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The fight for the fastest GPU – once more!

While AMD has already some High-End GPUs on the market, NVidia’s top
speed card, the NVidia GeForce 690GTX still is using the “old” structure
size for it’s die. The Radeon HD7990 for example builds on the 28nm struc-
ture, while the 690GTX uses the Kepler GPU based on the 32nm structure.

But now, NVidia is going to fight back and is planning the release of the NVidia Titan (a slightly modified 690GTX based on the brand new GK110 GPU which is also built on the 28nm structure.

While the standard GK104 (Kepler) GPU has only 8 Streaming Multiprocessors, 1536 Shader units, 32 ROPs and 128 Texturing units using 4x64bit memory interfaces (=256bit memory bus), the new GK110 (Kepler) comes with 15 Streaming Multiprocessors, 2880 Shader units, 48 ROPs and 240 Texturing units using 6×64 memory interfaces (384bit memory bus). Sounds quite a lot, but while the old Kepler goes with a TDP of 195 Watts (allowing 2x6Pin PCI-E connectors) the new Kepler will be under 300W TDP thus allowing a 6+8Pin PCI-E connector configuration. Also the memory equpment will change. The GK104 Goes with 3GB GDDR5 alongside, while the GK110 can access a whopping 6GB GDDR5

About the memory timings, the GPU timings and the like, there’s not much known yet, the GK104 however is using a 1006/1058 factory GPU clocking, the GDDR5 memory is clocked at 6GHz. The GK110 however is said to clock at 975MHz GPU and 5.2GHz Memory speed (like it’s big daddy, the Tesla K20X). So what does the GeForce Titan contain?

Professionals say, that the GeForce Titan is nothing else than a slightly reduced Tesla K20X. Although, this GPU is slightly skower (5-10%) against a GeForce 690GTX, this is quite remarkable for a Single-GPU! Imagine two of theses puppies onto your mainboard and you’re at almost the speed of a QuadSLI-690-setup (2x690GTX that is!) but with the power demand of only one overclocked 690GTX. So until AMD throws in it’s new 8XXX Radeon HD series, this Graphics card may set a new milestone in graphics computing power . Yet the question will be how both these GPUs will perform in the everyday life when used on games. The Titan is a modified Computing GPU and not a classic GPU as the 690GTX is. However slight modifications made it to a fully-grown GPU aswell. The 8xxx Radeon HD series however is the consequent research on the existing 7xxx series and not a modified Computing GPU (btw. Does AMD have one such Computing GPU in it’s portfolio? They say, the FireGL 10K should be one such but is also classified as High-End Workstation GPU!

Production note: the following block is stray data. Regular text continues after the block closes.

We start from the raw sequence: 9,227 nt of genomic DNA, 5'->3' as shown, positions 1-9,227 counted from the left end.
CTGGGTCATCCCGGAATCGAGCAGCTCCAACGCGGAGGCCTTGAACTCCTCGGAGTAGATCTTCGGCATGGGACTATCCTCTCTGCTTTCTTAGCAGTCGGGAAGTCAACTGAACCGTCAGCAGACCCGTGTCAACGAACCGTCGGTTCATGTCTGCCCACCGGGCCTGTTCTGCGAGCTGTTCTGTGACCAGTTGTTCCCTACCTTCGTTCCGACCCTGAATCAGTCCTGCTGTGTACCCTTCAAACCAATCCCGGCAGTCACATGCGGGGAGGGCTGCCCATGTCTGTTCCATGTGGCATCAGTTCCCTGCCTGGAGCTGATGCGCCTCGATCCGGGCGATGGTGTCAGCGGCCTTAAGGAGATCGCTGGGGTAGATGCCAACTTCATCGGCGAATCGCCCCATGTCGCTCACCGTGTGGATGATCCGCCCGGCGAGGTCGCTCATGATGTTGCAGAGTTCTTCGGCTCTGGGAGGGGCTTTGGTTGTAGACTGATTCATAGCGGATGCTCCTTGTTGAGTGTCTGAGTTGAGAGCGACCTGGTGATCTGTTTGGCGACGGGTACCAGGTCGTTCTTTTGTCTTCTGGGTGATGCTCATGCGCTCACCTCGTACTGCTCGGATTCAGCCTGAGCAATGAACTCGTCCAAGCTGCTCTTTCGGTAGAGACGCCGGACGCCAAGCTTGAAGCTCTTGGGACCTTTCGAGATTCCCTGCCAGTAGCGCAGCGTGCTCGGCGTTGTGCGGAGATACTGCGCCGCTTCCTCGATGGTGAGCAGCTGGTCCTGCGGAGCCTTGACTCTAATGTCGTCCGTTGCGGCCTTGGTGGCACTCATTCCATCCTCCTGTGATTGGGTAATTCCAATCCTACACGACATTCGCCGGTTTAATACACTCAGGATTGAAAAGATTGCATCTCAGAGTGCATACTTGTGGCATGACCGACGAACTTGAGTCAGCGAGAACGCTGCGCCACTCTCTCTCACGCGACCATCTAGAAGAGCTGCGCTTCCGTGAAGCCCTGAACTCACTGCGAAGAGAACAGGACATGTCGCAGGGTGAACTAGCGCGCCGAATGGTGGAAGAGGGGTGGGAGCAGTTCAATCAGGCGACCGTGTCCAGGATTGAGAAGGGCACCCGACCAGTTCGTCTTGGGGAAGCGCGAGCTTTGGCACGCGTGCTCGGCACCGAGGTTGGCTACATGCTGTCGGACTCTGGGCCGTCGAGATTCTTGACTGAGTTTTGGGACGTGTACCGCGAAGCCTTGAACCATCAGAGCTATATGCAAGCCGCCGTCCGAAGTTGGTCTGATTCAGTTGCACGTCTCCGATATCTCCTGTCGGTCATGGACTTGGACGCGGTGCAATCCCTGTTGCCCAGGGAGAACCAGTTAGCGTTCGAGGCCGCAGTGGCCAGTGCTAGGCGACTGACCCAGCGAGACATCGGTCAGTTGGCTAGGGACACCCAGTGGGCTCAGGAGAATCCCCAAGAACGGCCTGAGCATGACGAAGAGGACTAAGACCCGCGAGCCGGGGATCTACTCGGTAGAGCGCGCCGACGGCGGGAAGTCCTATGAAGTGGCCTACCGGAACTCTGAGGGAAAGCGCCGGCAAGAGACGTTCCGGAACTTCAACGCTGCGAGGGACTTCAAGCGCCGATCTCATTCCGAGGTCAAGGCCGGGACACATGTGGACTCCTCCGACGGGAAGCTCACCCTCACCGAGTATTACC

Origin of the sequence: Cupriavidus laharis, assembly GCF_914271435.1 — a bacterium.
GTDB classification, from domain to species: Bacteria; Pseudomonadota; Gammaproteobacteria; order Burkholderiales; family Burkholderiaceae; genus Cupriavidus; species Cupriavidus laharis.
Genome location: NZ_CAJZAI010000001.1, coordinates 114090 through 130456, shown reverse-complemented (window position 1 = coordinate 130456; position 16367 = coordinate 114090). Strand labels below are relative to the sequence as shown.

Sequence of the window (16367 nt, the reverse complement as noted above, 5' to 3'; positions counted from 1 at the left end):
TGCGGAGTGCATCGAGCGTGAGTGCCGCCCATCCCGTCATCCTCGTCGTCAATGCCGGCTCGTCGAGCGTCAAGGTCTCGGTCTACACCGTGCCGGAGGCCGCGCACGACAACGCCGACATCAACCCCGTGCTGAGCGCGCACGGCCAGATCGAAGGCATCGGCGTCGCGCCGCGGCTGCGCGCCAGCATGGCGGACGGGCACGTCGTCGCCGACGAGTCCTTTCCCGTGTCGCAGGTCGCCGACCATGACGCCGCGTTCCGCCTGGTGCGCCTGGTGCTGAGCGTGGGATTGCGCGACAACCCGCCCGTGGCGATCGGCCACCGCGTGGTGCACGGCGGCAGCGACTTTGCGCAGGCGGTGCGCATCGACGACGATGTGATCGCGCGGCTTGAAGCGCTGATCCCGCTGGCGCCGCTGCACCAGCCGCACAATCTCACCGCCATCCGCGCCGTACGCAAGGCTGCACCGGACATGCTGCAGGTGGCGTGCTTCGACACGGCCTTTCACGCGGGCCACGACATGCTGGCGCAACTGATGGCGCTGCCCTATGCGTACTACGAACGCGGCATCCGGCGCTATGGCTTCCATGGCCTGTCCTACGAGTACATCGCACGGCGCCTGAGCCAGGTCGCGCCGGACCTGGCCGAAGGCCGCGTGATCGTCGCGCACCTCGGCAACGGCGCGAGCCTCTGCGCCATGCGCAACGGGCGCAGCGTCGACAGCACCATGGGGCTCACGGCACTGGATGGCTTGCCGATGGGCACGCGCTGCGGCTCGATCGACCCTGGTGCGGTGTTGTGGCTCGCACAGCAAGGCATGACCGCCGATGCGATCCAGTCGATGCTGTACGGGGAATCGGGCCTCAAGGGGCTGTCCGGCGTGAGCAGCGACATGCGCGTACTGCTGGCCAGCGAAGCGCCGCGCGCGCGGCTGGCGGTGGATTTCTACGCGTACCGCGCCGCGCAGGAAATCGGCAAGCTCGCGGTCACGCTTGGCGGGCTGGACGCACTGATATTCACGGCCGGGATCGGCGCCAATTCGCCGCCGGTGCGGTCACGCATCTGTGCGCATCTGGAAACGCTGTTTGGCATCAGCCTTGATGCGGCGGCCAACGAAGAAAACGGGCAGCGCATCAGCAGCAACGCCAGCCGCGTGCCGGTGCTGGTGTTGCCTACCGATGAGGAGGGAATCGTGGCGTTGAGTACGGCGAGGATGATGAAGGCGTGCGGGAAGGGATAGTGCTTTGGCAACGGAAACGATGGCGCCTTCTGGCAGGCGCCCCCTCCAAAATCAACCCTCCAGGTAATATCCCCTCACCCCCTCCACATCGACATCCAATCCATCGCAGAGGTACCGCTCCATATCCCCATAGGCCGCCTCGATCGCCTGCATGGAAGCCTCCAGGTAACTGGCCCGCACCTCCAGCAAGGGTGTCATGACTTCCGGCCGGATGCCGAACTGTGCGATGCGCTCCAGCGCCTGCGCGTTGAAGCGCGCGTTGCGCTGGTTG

Whatever comes to us in the next months, it’ll be interesting again to see both mainstreamers show us their newest pieces of GPU hardware. And who knows, maybe the gaming graphics power sector may be enrolled from scratch once again. Pure benchmarks however aren’t the sole answer to today’s customers (or only those who have too much money laying around and thus investing in such GPUs anyways), it’s the most recent games and their behavior (i.e. frame rate) that is a much more comparable value to the gamers amongst us.

Final conclusion: Unless your GPU is really old, there’s no need to pop one of these onto your mainboard as the price tag for the Titan is tagged with 900 US$ MSRP, what is quite hefty for an instant replacement. While most gamers will be satisfied with the GPU power, a 680GTX SLI is offering (or a 690GTX if you will), Owners of the 4xx GeForce series may consider a replacement of their GPU. However they should pay attention to the rest  of their hardware, too as the Titan is PCI-E 3.0 and also said to demand much of the offered bandwidth, the new 3.0 specification is providing.

The final words will be spoken, when first hardware tech magazines are testing these against each other (say a Titan against an ASUS ARES2 7990) and fork out the frame rates, these two are coughing up when heavily stressed.

Oh and one more thing™: You can’t go with one of these hellish GPUs when your CPU is a lamer like an old Core processor family CPU. You’d better think of a Sandy Bridge I5/i7 or better: an actual Ivy Bridge Core i5/i7

Expect an upcoming test from me when I compare an AMD 1090T (6 cores / 6 threads) against a modern Ivy Bridge I7 3930K (6 cores / 12 threads)…

February 13, 2013 Netspark - 1593 posts - Member since: May 9th, 2011 No Comments »

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